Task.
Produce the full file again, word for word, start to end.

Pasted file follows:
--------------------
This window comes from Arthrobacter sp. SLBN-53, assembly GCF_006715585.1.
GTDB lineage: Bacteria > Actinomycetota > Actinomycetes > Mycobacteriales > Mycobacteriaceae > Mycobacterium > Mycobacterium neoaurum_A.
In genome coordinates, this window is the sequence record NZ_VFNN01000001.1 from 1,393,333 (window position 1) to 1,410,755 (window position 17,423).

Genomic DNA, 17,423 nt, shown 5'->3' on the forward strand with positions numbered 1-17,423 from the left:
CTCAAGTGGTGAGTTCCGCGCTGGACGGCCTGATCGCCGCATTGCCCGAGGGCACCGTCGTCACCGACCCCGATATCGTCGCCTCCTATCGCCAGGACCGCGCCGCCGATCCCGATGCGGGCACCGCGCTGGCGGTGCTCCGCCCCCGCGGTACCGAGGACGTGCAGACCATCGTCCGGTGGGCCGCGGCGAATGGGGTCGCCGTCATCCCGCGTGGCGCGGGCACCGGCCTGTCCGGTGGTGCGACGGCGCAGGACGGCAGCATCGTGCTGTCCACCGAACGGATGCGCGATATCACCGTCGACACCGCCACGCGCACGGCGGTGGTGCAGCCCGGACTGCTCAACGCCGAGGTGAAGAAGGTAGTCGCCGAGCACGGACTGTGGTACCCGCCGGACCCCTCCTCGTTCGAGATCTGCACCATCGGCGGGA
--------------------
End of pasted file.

This window comes from Arthrobacter sp. SLBN-53, assembly GCF_006715585.1.
GTDB lineage: Bacteria > Actinomycetota > Actinomycetes > Mycobacteriales > Mycobacteriaceae > Mycobacterium > Mycobacterium neoaurum_A.
In genome coordinates, this window is the sequence record NZ_VFNN01000001.1 from 1,393,333 (window position 1) to 1,410,755 (window position 17,423).

Genomic DNA, 17,423 nt, shown 5'->3' on the forward strand with positions numbered 1-17,423 from the left:
CTCAAGTGGTGAGTTCCGCGCTGGACGGCCTGATCGCCGCATTGCCCGAGGGCACCGTCGTCACCGACCCCGATATCGTCGCCTCCTATCGCCAGGACCGCGCCGCCGATCCCGATGCGGGCACCGCGCTGGCGGTGCTCCGCCCCCGCGGTACCGAGGACGTGCAGACCATCGTCCGGTGGGCCGCGGCGAATGGGGTCGCCGTCATCCCGCGTGGCGCGGGCACCGGCCTGTCCGGTGGTGCGACGGCGCAGGACGGCAGCATCGTGCTGTCCACCGAACGGATGCGCGATATCACCGTCGACACCGCCACGCGCACGGCGGTGGTGCAGCCCGGACTGCTCAACGCCGAGGTGAAGAAGGTAGTCGCCGAGCACGGACTGTGGTACCCGCCGGACCCCTCCTCGTTCGAGATCTGCACCATCGGCGGGA